Interviewer: Is there anything that a client believes that you have to dispel that they know that’s not true?
Danielle Hawkes: I think one thing that clients don’t understand is how well prepared you have to be for the hearing of the protective order. Protective orders, they set a hearing very quickly. Usually you have about 2 weeks to prepare. The judges are going to expect you to prove the harm in some way. That harm needs to be proved through either your statement or through photographs, a police report, audio recording, video recording, something. I think clients appreciate the help moving forward in gathering that evidence, and putting it together in a way that makes sense to the court.
It has to be very quickly. I think it’s difficult. I think sometimes when I see people show up without an attorney at the hearing, I think they underestimate the preparation that was expected of them.
Common Examples of Protective Order Violations in the State of Utah
Interviewer: What are some ways that people violate protective orders? What are some examples of the way they do that?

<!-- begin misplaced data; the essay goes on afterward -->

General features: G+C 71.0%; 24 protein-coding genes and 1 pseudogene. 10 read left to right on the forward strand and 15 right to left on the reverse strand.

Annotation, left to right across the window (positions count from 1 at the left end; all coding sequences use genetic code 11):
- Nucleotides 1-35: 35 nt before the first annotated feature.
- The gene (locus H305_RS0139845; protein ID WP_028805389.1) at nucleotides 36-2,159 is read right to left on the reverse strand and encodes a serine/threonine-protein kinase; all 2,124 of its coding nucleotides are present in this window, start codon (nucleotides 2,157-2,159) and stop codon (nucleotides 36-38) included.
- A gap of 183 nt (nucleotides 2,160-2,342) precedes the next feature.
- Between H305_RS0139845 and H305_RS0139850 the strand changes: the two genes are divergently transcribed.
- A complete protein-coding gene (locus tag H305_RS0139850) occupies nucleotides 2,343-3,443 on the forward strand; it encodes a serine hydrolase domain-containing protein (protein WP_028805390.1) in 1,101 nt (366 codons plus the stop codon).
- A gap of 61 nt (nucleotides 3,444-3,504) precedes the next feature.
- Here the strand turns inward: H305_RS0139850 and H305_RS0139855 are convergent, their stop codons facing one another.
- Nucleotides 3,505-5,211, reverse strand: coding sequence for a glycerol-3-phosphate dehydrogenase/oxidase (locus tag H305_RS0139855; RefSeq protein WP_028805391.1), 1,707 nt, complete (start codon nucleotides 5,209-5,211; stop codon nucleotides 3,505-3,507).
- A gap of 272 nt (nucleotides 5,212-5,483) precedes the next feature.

Danielle Hawkes: A bunch of different ways. Some people violate protective orders just bluntly violate them. Some folks have a complete disregard for someone else’s comfort. A complete disregard of a protective order might come in the way of phone call, leaving messages, driving by someone’s house, things like that. The good thing about a protective order is the second that something like that happened, you can call the police, and the police will take care of it. No matter what the conduct was, if it violated the protective order, it’s a problem, and needs to be nipped in the bud.
One of the tricky ways that people violate a protective order is that Let’s say a protective order was entered against you. Now the person who wanted the protective order is calling you, and saying “Hey, let’s go hangout. Let’s try and mend the relationship.” It can be a real trap. Whether they meant it to be trap or not, the person who has the protective order has the duty to stay away. They really need to be careful about those invitations to violate the protective order.
Public Knowledge of Acquiring a Protective Order in Utah
Interviewer: If I received a protective order, how public is it going to be? Will work find out? Will they find out?
Danielle Hawkes: It’s not as public as if you were to receive charges, criminal charges. If your work gets scanning for criminal charges, especially people who have jobs in the public sector. This is not one of those things. It is public in the sense that there is a public hearing on it. The documents are public just as most other civil lawsuits are public information. People can find the information.